... vito difficult to trace. Whilst the investigations were getting underway, Capone escaped from the Chicago winter and left for Miami, where he had tactically used a middleman to buy his Palm Island estate. The following summer, he moved his official headquarters to the Lexington Hotel and began to diversify his business dealings.

Yet again he ran into trouble with the North Siders gang, but this time he was not alone. Capone's close friend and associate Jack McGurn had two attempts made on his life by North Siders new leader Bugs Moran, and McGurn was ready to take revenge. Before he did anything, McGurn allegedly set up a meeting with Capone in the winter of 1928 to plan what would be one of the most notorious gangland killings of all time. St Valentines' Day Massacre Ask anyone to name someone involved with the St Valentine's Day Massacre and they are more than likely to say Al Capone, yet it's not certain whether Capone was actually involved with the organisation and execution of this extraordinary hit. There is no doubt that the North Siders were a nuisance to Capone, but it was Jack McGurn's vendetta against Moran that drove him to take responsibility for co-ordina ting the massacre. The plan involved McGurn setting up a fake deal that Moran couldn't turn down.

McGurn had an associate arrange to meet Moran with a delivery of very reasonably priced Canadian Whiskey at a garage on North Clark Street, but neither McGurn nor Capone would be personally involved in the team that carried out the seven murders. On the morning of 14 th February 1929 at approximately 10: 30 am, McGurn's men drove a stolen police car to the garage in time for the arranged 'delivery' of whiskey. Three of the men were dressed as policemen and two in plain clothes. Believing Moran to be on the premises the men entered and told the seven men they found inside that it was a police raid, to put down their weapons and stand against the wall. In just two minutes over 150 bullets were fired by McGurn's men, six of the seven men were killed outright. Continuing with the pretence, McGurn's five gunmen left with the three uniformed men leading the others out as though they had been arrested.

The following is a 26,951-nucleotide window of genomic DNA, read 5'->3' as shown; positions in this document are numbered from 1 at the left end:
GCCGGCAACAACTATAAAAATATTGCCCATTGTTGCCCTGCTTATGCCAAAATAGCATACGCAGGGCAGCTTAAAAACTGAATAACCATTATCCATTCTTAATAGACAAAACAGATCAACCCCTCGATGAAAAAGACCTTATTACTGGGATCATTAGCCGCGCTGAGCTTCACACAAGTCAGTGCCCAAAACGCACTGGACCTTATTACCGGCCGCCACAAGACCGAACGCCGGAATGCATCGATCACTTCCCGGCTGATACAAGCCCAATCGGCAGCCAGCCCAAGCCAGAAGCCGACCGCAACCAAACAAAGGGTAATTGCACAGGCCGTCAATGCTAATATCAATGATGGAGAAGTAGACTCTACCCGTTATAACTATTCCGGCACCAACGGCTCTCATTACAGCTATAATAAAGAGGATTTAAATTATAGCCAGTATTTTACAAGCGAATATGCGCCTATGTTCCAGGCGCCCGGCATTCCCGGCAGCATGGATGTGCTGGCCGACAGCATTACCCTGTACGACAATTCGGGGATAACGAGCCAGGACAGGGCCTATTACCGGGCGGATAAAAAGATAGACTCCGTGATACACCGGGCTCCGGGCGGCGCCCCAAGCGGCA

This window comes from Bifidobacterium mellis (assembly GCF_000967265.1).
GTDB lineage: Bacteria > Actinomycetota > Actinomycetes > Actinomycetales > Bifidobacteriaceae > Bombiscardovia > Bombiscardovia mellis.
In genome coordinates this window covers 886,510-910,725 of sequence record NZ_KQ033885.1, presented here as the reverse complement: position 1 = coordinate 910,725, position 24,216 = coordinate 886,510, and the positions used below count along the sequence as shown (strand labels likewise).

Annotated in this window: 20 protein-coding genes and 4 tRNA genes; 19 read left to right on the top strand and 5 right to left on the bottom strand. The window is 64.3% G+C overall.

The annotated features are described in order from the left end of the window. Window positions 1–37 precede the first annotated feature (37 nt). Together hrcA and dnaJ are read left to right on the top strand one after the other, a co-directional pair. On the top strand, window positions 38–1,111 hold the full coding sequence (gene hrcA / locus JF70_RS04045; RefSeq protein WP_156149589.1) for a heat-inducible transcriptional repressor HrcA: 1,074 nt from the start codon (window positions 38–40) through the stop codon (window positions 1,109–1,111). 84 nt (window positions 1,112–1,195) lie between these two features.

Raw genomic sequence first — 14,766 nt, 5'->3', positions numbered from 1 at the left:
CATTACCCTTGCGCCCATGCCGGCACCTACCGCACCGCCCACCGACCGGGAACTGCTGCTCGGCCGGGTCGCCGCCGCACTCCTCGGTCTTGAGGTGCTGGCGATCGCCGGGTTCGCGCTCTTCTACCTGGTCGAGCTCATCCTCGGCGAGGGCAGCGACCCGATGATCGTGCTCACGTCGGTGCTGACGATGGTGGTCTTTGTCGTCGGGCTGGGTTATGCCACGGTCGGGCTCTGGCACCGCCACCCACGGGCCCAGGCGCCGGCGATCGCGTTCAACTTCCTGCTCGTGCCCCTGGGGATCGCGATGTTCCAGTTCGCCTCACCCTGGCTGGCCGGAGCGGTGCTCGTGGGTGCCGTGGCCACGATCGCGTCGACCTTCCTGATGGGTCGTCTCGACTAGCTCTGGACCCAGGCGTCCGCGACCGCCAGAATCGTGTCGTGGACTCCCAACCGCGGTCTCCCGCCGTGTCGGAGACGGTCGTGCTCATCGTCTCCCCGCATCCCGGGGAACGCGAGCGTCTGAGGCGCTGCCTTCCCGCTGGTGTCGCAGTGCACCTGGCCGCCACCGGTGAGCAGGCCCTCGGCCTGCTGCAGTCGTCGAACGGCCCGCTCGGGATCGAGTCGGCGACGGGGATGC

Despite the brilliance of the plan, the operation wasn't a complete success. Bugs Moran, the target of the attack, was not among those killed. Having spotted the police car outside the garage he had stayed away believing, like his other gang members, that it was a raid. When the real police finally arrived, the seventh wounded gang member, Frank Gutenberg, was still breathing, but he refused to name those who shot him.

Public Enemy No. 1 Oblivious to the sensational publicity of the St Valentine's Day Massacre, and its catalytic effect on the Government's desire to put him away, Capone took no measures to tone down his violent criminal activities. Usually preferring to stay at a distance from the murders he ordered, on occasion Capone would deal with certain people personally - most infamous were the brutal murders of his hit men Scalise, Anselmi, and Giu nta. Capone had been informed that Scalise and Anselmi had been disloyal to him, which according to Capone was unforgivable.